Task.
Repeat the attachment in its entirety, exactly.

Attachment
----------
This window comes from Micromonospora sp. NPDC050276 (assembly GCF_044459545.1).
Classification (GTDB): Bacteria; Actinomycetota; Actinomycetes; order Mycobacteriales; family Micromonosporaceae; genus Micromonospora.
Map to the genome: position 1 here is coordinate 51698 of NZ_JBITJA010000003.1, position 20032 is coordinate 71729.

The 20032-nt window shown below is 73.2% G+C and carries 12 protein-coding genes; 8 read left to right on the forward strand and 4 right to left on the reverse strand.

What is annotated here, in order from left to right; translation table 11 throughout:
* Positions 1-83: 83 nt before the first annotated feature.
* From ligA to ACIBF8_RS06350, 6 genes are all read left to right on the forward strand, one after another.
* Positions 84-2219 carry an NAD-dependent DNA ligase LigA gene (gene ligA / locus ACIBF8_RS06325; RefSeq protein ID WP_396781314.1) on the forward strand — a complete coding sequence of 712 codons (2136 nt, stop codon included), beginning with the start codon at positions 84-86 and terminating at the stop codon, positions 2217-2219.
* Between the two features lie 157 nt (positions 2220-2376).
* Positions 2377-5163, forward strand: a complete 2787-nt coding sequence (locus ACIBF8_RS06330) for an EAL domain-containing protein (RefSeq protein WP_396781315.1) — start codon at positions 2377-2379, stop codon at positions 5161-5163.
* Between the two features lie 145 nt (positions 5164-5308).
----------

This window comes from Micromonospora sp. NPDC050276 (assembly GCF_044459545.1).
Classification (GTDB): Bacteria; Actinomycetota; Actinomycetes; order Mycobacteriales; family Micromonosporaceae; genus Micromonospora.
Map to the genome: position 1 here is coordinate 51698 of NZ_JBITJA010000003.1, position 20032 is coordinate 71729.

The 20032-nt window shown below is 73.2% G+C and carries 12 protein-coding genes; 8 read left to right on the forward strand and 4 right to left on the reverse strand.

What is annotated here, in order from left to right; translation table 11 throughout:
* Positions 1-83: 83 nt before the first annotated feature.
* From ligA to ACIBF8_RS06350, 6 genes are all read left to right on the forward strand, one after another.
* Positions 84-2219 carry an NAD-dependent DNA ligase LigA gene (gene ligA / locus ACIBF8_RS06325; RefSeq protein ID WP_396781314.1) on the forward strand — a complete coding sequence of 712 codons (2136 nt, stop codon included), beginning with the start codon at positions 84-86 and terminating at the stop codon, positions 2217-2219.
* Between the two features lie 157 nt (positions 2220-2376).
* Positions 2377-5163, forward strand: a complete 2787-nt coding sequence (locus ACIBF8_RS06330) for an EAL domain-containing protein (RefSeq protein WP_396781315.1) — start codon at positions 2377-2379, stop codon at positions 5161-5163.
* Between the two features lie 145 nt (positions 5164-5308).